roland binder (Copyright)  Steuerrad Steuerr der
Roundup, 29 Nov 2016

While combating tax evasion ranks highly on the international policy agenda and journalists are covering leak after leak, the economics profession at large has somewhat neglected the subject until recently. In the last years, however, a combination of better international financial data and ... more

Thomas von Stetten (Copyright)  Taschenrechner Kalkulator Zirkel
Press Release, 21 Nov 2016

DIW Berlin examined the causes for the gender gap in financial literacy in several countries – Cultural factors play a key role in addition to income, education, and experience – Better financial literacy would mean more financial security for women in retirement In most countries of ... more

Thomas von Stetten (Copyright)  Taschenrechner Kalkulator Zirkel
Report, 18 Nov 2016

In most countries, women have a lower level of financial literacy than men on average. This report demonstrates that differences in income and education and less experience in financial matters only provide a partial explanation for the gender gap. Data from various countries show that cultural ... more

SoniaM (Copyright)  Abakus Rechenschieber Rechentafel
Interview, 18 Nov 2016

Ms. Grohmann, you have examined the gender gap in financial literacy. In general, do women know more or less about financial matters than men do? On average, women know less about financial matters than men in most countries. There are exceptions – Thailand and Russia, for example  ... more

Uwe Moser (Copyright)  Forschung Chemielabor Chemielabore
Press Release, 15 Nov 2016

Germany’s research and development concentrated in urban areas – public research undergoing dynamic development According to a new study conducted by the German Institute for Economic Research (DIW Berlin), spatial proximity to industrial production plays a greater role for Germany ... more

List of news
by Antonia Grohmann, in DIW Economic Bulletin

In most countries, women have a lower level of financial literacy than men on average. This report demonstrates that differences in income and education and less experience in financial matters only provide a partial explanation for the gender gap. Data from various countries show that cultural differences may also play a role. In order to close the gender gap in financial literacy, schools should do a better job of imparting general knowledge and numerical proficiency. Lessons on the subject of finance must attempt to involve girls so they learn to view financial matters as part of “their job” from an early age. Overall gender equality would also narrow the gender gap in financial literacy.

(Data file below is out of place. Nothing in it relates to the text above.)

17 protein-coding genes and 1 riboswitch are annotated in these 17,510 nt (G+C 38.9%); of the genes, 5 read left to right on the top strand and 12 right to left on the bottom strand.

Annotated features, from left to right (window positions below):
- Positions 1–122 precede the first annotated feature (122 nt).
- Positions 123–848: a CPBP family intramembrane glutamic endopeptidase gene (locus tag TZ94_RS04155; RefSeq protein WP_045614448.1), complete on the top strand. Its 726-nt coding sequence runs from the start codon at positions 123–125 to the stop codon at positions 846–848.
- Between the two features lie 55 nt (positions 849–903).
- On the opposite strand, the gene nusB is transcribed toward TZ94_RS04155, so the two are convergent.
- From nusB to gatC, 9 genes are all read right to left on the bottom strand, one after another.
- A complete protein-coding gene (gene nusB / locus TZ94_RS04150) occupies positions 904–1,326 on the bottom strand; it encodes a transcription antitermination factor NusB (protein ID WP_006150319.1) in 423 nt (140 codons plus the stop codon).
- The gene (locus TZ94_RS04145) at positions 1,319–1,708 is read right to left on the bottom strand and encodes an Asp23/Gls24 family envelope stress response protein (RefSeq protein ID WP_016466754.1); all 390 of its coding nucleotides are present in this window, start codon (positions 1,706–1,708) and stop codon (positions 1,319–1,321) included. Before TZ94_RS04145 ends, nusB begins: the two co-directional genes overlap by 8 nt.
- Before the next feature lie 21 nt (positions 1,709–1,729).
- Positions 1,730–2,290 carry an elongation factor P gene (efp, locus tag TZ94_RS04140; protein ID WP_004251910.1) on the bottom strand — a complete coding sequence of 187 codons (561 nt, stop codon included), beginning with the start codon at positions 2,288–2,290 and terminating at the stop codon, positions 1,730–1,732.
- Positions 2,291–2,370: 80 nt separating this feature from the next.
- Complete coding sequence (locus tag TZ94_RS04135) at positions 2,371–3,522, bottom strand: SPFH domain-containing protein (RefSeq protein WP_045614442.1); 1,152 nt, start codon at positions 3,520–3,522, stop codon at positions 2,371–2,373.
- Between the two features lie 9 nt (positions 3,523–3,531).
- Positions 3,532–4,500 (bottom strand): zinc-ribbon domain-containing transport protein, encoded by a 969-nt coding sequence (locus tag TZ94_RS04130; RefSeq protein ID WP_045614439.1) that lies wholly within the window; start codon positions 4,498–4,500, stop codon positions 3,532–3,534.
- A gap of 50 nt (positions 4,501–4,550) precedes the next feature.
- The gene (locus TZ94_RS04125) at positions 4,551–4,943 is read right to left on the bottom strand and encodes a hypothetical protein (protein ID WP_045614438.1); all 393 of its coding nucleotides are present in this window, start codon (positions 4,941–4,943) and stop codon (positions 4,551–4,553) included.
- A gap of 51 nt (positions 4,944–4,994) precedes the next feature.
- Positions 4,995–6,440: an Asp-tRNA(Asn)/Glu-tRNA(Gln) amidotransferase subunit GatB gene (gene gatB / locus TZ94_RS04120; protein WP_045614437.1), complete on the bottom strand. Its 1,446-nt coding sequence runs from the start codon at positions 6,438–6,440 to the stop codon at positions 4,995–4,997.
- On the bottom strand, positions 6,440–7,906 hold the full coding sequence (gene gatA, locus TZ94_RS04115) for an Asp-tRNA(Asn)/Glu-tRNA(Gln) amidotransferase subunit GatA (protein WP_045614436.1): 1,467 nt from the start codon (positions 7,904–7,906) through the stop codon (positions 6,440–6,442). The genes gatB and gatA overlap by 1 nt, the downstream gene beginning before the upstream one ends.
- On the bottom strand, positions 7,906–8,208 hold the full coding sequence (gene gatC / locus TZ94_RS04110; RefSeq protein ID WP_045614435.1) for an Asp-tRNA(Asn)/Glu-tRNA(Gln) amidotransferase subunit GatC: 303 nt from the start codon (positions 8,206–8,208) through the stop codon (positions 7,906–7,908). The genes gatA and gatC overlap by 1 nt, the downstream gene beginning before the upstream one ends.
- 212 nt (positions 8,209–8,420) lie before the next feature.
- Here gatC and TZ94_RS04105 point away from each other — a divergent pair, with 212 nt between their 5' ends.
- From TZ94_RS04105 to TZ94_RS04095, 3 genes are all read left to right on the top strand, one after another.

by Alexander Eickelpasch, in DIW Economic Bulletin

The bulk of Germany’s research and development (R&D) activity is concentrated in densely populated areas, urban regions that account for 62 percent of the country’s R&D workforce. The regions surrounding Stuttgart, Munich, and Braunschweig have by far the highest R&D intensity—that is, the share of R&D personnel in the total number of employees. Between 2003 and 2013, Munich lost some of its lead over the national average, while Stuttgart and Braunschweig increased their leads. In Germany on the whole, R&D personnel capacities in public research facilities and the higher education sector expanded more than did those in the business enterprise sector—not least due to the additional expenditure within the framework of certain government initiatives, namely the Pact for Research and Innovation, the German Universities Excellence Initiative, and the University Pact. The areas with the highest R&D intensity in public research (that is, research facilities and institutes of higher education) are Göttingen, Dresden, and Aachen—but only Dresden was able to increase its lead during the observation period. In the private sector, Stuttgart, Braunschweig, Darmstadt, and Ingolstadt have the highest R&D intensities. For private R&D, spatial proximity to manufacturing plays a much stronger role than does proximity to public R&D— hence areas with lower levels of industrial activity should not only promote the transfer of knowledge within the region but also take advantage of public research conducted elsewhere in order to support the local economy. Furthermore, to make better use of knowledge potential at the local level, regional industry should be strengthened—for example, within the framework of industrial development policy.

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